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Journal Article

CCL17 exerts a neuroimmune modulatory function and is expressed in hippocampal neurons

MPS-Authors

Hansen,  Jan Niklas
Max Planck Research Group Neuroimmunology, Center of Advanced European Studies and Research (caesar), Max Planck Society;

Halle,  Annett
Max Planck Research Group Neuroimmunology, Center of Advanced European Studies and Research (caesar), Max Planck Society;

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Citation

Fuelle, L., Offermann, N., Hansen, J. N., Breithausen, B., Erazo, A. B., Schanz, O., et al. (2018). CCL17 exerts a neuroimmune modulatory function and is expressed in hippocampal neurons. Glia, 66(10), 2246-2261. doi:10.1002/glia.23507.


Cite as: http://hdl.handle.net/21.11116/0000-0003-4AD5-A
Abstract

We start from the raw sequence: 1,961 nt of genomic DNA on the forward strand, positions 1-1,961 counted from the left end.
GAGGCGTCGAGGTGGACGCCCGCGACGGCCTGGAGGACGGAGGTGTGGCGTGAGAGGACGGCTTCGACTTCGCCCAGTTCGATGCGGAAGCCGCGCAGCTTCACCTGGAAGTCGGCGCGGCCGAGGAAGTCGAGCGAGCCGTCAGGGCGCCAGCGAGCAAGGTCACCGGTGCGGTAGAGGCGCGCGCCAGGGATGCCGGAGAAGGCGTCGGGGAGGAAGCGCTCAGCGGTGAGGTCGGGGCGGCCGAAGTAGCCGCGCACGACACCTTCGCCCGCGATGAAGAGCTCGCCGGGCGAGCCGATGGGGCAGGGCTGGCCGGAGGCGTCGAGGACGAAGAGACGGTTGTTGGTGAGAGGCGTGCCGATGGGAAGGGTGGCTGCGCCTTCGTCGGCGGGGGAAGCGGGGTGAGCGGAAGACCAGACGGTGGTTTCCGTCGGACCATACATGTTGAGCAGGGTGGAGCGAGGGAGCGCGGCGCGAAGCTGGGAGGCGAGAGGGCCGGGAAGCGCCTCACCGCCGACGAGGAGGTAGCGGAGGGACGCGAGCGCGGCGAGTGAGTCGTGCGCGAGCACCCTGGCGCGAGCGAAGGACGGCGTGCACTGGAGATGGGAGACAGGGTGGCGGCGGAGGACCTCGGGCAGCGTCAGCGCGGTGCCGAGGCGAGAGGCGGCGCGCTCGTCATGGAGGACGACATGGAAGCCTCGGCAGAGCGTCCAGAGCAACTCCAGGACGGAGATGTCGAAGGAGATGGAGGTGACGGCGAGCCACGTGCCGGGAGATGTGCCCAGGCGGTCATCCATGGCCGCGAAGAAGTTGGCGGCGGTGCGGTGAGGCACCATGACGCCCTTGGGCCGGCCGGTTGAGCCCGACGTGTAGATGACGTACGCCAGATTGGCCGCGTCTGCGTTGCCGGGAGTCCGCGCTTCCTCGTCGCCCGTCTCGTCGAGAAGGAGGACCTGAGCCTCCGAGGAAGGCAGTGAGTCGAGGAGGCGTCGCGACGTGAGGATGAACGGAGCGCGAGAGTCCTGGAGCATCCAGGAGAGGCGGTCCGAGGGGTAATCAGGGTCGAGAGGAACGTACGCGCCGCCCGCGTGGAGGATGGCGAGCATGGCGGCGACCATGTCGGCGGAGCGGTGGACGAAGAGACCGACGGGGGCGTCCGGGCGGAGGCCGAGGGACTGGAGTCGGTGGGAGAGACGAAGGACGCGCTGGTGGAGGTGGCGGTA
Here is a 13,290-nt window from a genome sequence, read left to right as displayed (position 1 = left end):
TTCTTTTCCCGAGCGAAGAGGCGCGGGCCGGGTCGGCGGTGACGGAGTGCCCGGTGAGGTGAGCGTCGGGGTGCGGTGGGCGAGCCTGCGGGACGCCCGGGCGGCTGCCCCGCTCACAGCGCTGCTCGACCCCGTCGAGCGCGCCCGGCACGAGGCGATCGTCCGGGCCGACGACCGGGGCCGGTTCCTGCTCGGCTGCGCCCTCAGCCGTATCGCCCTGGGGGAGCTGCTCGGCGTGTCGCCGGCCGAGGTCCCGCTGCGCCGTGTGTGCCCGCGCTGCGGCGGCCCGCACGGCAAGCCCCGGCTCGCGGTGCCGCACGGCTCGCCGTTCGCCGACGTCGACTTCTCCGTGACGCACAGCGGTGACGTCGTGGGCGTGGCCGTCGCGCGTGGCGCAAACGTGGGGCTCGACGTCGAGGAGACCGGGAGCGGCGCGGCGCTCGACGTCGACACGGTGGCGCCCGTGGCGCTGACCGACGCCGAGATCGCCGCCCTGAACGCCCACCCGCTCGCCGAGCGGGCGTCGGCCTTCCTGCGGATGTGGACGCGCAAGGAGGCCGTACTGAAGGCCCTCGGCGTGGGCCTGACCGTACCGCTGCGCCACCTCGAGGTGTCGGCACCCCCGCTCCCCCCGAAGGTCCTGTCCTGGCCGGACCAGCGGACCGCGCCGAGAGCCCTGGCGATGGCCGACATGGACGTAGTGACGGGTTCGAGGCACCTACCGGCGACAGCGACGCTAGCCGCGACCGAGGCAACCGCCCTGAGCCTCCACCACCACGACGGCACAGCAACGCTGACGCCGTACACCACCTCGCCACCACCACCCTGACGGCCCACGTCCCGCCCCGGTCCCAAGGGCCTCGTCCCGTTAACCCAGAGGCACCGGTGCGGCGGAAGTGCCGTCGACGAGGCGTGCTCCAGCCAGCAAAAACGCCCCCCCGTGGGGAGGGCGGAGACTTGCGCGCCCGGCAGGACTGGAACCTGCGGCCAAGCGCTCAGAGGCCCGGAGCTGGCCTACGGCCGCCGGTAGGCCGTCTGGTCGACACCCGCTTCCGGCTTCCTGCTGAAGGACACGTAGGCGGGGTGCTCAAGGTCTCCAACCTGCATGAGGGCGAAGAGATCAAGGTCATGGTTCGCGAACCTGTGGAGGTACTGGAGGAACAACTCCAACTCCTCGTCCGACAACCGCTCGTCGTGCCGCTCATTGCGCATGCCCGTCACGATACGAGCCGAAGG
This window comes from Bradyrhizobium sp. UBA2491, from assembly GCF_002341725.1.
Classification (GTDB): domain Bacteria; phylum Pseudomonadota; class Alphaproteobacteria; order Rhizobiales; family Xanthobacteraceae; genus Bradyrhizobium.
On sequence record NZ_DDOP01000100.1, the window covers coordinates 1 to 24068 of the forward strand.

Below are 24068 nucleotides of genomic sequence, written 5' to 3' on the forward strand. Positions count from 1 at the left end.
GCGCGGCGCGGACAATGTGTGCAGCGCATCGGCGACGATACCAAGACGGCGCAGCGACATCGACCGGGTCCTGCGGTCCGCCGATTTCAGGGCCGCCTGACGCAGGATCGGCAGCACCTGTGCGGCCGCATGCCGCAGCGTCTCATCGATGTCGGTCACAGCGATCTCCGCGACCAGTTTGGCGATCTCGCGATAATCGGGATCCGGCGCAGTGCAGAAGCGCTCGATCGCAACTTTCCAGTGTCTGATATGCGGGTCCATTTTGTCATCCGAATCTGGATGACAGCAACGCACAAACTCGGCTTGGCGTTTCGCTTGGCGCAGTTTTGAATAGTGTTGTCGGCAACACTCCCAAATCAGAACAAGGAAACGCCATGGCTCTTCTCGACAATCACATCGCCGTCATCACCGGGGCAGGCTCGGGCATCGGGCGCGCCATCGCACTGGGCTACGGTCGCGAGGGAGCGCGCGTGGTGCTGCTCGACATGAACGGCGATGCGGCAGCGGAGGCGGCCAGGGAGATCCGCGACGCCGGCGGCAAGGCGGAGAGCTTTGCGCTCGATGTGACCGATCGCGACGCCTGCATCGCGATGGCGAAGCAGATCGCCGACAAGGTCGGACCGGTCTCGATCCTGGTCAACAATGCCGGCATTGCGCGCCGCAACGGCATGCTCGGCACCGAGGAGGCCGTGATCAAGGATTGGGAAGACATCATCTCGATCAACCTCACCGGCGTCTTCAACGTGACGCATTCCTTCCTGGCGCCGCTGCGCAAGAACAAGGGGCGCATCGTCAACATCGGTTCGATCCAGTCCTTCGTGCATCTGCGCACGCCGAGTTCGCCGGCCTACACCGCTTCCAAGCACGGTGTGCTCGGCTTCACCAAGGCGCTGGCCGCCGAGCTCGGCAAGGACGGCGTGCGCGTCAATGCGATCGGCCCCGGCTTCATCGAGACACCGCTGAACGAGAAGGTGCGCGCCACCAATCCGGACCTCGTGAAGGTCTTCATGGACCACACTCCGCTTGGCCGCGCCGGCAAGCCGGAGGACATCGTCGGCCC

Chemokines are important signaling molecules in the immune and nervous system. Using a fluorescence reporter mouse model, we demonstrate that the chemokine CCL17, a ligand of the chemokine receptor CCR4, is produced in the murine brain, particularly in a subset of hippocampal CA1 neurons. We found that basal expression of Ccl17 in hippocampal neurons was strongly enhanced by peripheral challenge with lipopolysaccharide (LPS). LPS-mediated induction of Ccl17 in the hippocampus was dependent on local tumor necrosis factor (TNF) signaling, whereas upregulation of Ccl22 required granulocyte-macrophage colony-stimulating factor (GM-CSF). CCL17 deficiency resulted in a diminished microglia density under homeostatic and inflammatory conditions. Further, microglia from naive Ccl17-deficient mice possessed a reduced cellular volume and a more polarized process tree as assessed by computer-assisted imaging analysis. Regarding the overall branching, cell surface area, and total tree length, the morphology of microglia from naive Ccl17-deficient mice resembled that of microglia from wild-type mice after LPS stimulation. In line, electrophysiological recordings indicated that CCL17 downmodulates basal synaptic transmission at CA3-CA1 Schaffer collaterals in acute slices from naive but not LPS-treated animals. Taken together, our data identify CCL17 as a homeostatic and inducible neuromodulatory chemokine affecting the presence and morphology of microglia and synaptic transmission in the hippocampus.